If you’re opening your home to people in need, our hat is off to you. If you don’t have that opportunity but still want to help, contact the Red Cross.

Dropmark organizes links and digital files

Two years ago I was lousy at organizing web bookmarks. If I found an article I wanted to read later, a recipe or anything else I couldn’t attend to right then and there, it went into Dock in Apple’s Mac operation system, where it sat indistinguishable and forgotten. What a mess.

Determined to rise above that disorganized mess, I explored four solutions: Instapaper, Historious, Pinboard and Ember. Each has its pros and cons, but I eventually landed on Instapaper. It’s quick and easy. Still, that was two years ago and I thought the idea deserved another look. This time, I’ve discovered Dropmark.

What drew me to Dropmark is that it is a lot more than an archive of links. Instead, it sorts things you’d like to save into “collections.” The collections can be customized however you like. To get you started, Dropmark offers six default collections:

  • Inspiration
  • Recipes
  • Playlist
  • Save for Later
  • Video Que
  • Book Club

Each collection has its own permission settings. You can make it private, available to a select few, or public. Once you’ve created a collection, simply drag and drop something from your computer into a browser window to add it. It’s then listed in a tidy grid. You can increase search-ability by adding tags to any item.

Organizing bookmarks (my personal goal) is easy, too. Simply click to add a new item, choose “Link” and paste the URL you’d like to save.

While I’m just looking for a digital organizational tool, Dropbox can do much more than that. You can form teams for collaboration, and share any collection you’ve got.

Lastly, there are browser extensions and mobile apps for iOS and Android that let you manage your collections with ease. It’s simple, good-looking and available both as a free app and a paid service. The pro version ($50/year) lets you add comments, annotations, and choose from several style options. It’s a very nice service and if you, too, struggle with organizing digital bookmarks and files, give Dropmark a try.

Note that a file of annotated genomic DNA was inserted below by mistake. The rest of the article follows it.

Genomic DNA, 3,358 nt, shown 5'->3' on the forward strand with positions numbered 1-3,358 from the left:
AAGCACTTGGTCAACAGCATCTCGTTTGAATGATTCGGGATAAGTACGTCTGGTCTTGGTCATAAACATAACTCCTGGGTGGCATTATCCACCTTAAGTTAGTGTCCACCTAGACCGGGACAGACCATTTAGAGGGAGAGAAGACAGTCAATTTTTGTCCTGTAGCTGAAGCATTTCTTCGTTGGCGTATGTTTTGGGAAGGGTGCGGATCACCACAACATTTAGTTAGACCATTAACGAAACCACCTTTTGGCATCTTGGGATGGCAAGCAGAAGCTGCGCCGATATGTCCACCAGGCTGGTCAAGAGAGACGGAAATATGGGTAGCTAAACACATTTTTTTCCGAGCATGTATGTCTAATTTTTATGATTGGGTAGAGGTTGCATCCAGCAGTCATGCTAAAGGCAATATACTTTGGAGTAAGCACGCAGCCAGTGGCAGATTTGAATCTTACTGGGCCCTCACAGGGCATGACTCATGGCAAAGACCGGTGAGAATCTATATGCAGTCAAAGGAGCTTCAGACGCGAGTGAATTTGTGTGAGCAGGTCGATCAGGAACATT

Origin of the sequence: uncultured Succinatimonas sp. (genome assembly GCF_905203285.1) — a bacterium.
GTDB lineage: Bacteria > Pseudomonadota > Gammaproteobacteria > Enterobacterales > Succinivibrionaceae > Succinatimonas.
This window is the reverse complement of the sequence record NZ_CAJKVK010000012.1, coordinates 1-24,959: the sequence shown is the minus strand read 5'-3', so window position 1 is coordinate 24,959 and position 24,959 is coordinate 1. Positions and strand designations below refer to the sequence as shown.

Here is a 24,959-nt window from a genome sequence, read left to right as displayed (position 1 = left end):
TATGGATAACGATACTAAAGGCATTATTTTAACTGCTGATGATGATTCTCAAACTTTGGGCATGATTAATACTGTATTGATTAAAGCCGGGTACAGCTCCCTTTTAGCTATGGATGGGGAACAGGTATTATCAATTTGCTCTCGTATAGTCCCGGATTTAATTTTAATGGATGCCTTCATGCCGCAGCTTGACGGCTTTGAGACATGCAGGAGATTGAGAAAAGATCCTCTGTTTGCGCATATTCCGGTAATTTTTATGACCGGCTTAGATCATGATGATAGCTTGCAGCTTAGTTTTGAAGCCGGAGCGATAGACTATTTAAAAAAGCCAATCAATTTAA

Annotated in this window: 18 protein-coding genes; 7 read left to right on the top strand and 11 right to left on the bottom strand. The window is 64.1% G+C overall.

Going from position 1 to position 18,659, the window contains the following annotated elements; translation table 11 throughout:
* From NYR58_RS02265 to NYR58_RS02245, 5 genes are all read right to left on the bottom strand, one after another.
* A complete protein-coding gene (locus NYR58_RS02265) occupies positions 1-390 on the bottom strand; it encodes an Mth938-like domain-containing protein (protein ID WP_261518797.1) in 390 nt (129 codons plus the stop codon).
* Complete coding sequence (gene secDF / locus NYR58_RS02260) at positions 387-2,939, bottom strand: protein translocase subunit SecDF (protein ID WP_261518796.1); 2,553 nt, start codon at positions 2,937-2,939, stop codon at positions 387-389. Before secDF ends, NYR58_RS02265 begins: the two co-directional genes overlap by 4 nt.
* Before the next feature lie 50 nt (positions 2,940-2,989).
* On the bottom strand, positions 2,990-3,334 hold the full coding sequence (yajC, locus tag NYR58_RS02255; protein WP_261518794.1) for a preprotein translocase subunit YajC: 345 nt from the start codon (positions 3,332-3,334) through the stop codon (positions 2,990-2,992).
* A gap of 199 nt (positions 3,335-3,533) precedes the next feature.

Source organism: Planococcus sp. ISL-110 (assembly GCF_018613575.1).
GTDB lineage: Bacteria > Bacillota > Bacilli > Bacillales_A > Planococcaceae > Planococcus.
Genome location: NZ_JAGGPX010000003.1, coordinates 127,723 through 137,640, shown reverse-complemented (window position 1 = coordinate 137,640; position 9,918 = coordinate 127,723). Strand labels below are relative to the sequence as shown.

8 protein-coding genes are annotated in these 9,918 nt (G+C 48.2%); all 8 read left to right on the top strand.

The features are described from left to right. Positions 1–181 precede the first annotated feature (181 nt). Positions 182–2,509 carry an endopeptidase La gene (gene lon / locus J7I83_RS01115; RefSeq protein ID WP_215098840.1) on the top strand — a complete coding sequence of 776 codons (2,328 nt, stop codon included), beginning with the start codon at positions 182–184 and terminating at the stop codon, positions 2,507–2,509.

What to do when your yard sale fails

Typically people hold a yard sale for one of three reasons:

  1. They want to earn some money.
  2. They want unwanted stuff to go to a good home.
  3. They want to pare-down possessions.

In any case, the organizer hopes for success — a few extra dollars in the pocket, some free space in the house, less clutter — however you define a successful yard sale.

Even if you plan a successful yard sale, sometimes it flops — nothing is sold or huge items such as a sofa or credenza are left. It’s the end of the the final day and you’re standing outside with a pile of unsold merchandise. The inevitable question pops into your head, “Now what?”

Let’s take a look at what you can do when your yard sale bombs.

First and foremost, don’t get frustrated with the leftovers. There are many potential variables that could have affected your sale:

  1. You had more stuff than you had time to sell.
  2. Your prices were higher than the typical customer was willing to spend.
  3. The right people didn’t find you.
  4. The weather or timing was bad.

But today we’re not looking at what when wrong (we’ve got a guide for that). Instead, it’s what to do with all the leftover stuff. There are many options.

Right away, before you bring a single item into the house, divide your goods into the following piles:

  1. Donation
  2. Sell online
  3. Free to whomever wants it
  4. Items for the next sale
  5. Keepers

Now, a look at each category.

Donation is self-explanatory. Often doctors’ offices or hospitals will take magazines. Think of friends or relatives who might want what you’ve got. Perhaps there’s a Scout troop, school, or other charitable organization in your area that will gladly accept certain gently used items.

Selling online is a great way to go. My wife and I have had tremendous success holding a “virtual yard sale” on Facebook. It was pretty easy to do. We took one or two photos of each item, added them to Facebook Marketplace and shared them on our walls. Within two days everything was sold and picked up by the buyers. If Facebook isn’t your thing, consider Varagesale. Creating an account is easy and, in my experience, most items sell quickly. Of course there is also Ebay and Freecycle.

Don’t be afraid to try another yard sale. Maybe the weather was bad, or a holiday weekend meant fewer people in the neighborhood. In any case, try again but make some changes. First, wait a few weeks and mark the prices down. Also, set up a “free” table for items you simply want to get rid of. You can even do a raffle at the end of the day. For example, for $3, visitors get a chance to have their names drawn and then the winners can take as much stuff away as they want.